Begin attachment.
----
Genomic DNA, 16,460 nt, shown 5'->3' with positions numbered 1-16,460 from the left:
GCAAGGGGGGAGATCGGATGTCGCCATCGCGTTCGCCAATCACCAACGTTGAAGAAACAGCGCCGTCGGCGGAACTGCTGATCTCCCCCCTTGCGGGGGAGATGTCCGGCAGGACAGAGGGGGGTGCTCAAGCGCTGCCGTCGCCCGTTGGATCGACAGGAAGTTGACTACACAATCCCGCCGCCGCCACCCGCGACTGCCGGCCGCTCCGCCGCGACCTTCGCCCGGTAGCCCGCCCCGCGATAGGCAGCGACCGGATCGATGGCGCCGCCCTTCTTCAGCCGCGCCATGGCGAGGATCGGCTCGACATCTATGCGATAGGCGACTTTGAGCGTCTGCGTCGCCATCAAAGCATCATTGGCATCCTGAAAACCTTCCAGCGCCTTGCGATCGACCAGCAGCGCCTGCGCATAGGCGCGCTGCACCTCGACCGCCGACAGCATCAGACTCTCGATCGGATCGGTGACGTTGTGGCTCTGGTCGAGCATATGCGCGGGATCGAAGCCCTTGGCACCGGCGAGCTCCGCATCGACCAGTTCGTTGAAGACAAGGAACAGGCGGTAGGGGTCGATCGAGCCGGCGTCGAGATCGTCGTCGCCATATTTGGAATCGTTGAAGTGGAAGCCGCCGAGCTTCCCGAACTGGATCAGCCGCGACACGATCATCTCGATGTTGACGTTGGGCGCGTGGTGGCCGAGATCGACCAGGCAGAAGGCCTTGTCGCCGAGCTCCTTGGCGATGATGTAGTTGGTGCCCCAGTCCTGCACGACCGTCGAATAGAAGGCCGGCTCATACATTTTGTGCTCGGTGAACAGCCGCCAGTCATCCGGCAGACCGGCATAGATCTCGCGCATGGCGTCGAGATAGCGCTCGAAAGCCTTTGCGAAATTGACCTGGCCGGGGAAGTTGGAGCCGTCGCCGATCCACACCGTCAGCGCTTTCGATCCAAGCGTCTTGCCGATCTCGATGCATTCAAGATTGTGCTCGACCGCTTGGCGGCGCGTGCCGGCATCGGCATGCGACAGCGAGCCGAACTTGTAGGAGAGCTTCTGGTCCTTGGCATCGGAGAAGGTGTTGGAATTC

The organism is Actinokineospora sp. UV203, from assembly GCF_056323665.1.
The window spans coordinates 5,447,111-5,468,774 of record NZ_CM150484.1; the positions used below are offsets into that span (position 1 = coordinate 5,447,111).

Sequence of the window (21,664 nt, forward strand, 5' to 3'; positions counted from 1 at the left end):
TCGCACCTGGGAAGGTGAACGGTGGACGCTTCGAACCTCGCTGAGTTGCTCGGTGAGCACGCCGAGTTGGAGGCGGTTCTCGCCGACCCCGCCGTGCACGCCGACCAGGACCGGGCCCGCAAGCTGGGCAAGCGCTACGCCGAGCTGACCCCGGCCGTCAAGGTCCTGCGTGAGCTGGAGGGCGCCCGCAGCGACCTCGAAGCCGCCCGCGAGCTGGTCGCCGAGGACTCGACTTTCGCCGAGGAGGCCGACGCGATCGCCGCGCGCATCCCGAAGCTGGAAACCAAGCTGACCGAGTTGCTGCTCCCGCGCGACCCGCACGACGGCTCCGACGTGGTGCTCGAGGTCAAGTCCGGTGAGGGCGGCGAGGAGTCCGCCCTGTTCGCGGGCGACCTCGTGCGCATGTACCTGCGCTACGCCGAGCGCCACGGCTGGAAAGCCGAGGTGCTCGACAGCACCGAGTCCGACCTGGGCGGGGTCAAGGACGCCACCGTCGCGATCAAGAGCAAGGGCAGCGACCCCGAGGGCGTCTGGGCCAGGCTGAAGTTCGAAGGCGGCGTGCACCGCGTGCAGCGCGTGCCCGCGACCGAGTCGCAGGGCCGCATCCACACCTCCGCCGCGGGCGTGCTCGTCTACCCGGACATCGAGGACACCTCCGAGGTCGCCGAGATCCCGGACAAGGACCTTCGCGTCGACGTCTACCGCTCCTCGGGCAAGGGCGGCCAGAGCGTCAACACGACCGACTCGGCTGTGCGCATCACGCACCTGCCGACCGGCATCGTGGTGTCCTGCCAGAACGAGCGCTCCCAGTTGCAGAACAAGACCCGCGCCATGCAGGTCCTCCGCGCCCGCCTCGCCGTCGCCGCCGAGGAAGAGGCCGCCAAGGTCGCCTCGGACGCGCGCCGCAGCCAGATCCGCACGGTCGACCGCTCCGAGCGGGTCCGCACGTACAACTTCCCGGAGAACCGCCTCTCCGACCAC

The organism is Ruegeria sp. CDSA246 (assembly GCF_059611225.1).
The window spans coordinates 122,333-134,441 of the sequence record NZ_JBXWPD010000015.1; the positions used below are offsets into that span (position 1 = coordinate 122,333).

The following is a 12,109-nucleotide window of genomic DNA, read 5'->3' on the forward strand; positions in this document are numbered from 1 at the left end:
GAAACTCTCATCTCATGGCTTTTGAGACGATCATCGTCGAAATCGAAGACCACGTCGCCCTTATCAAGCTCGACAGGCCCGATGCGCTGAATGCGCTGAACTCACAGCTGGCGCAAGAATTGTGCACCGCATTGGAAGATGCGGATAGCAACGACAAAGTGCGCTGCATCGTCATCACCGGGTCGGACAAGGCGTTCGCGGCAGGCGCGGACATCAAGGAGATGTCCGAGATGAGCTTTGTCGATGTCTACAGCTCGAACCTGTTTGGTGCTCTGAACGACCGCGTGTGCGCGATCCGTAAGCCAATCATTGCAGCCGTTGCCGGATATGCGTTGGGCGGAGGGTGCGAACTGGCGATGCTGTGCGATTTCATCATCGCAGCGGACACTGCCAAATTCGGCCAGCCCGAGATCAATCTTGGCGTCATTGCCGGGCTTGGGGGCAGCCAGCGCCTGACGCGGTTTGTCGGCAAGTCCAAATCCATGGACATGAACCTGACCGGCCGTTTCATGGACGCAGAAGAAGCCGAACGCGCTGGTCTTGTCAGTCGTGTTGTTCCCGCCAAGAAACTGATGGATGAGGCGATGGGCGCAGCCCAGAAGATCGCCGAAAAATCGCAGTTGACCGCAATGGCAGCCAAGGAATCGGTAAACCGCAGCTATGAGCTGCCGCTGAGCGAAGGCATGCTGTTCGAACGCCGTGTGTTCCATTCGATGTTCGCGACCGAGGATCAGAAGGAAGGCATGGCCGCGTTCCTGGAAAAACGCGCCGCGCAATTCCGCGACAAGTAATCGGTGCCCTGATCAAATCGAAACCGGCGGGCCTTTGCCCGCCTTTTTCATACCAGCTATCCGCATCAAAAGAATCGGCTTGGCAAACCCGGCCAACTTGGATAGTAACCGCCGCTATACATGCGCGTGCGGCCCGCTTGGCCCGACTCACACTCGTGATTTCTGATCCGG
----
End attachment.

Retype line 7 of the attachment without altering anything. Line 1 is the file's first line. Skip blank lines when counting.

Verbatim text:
The organism is Ruegeria sp. CDSA246 (assembly GCF_059611225.1).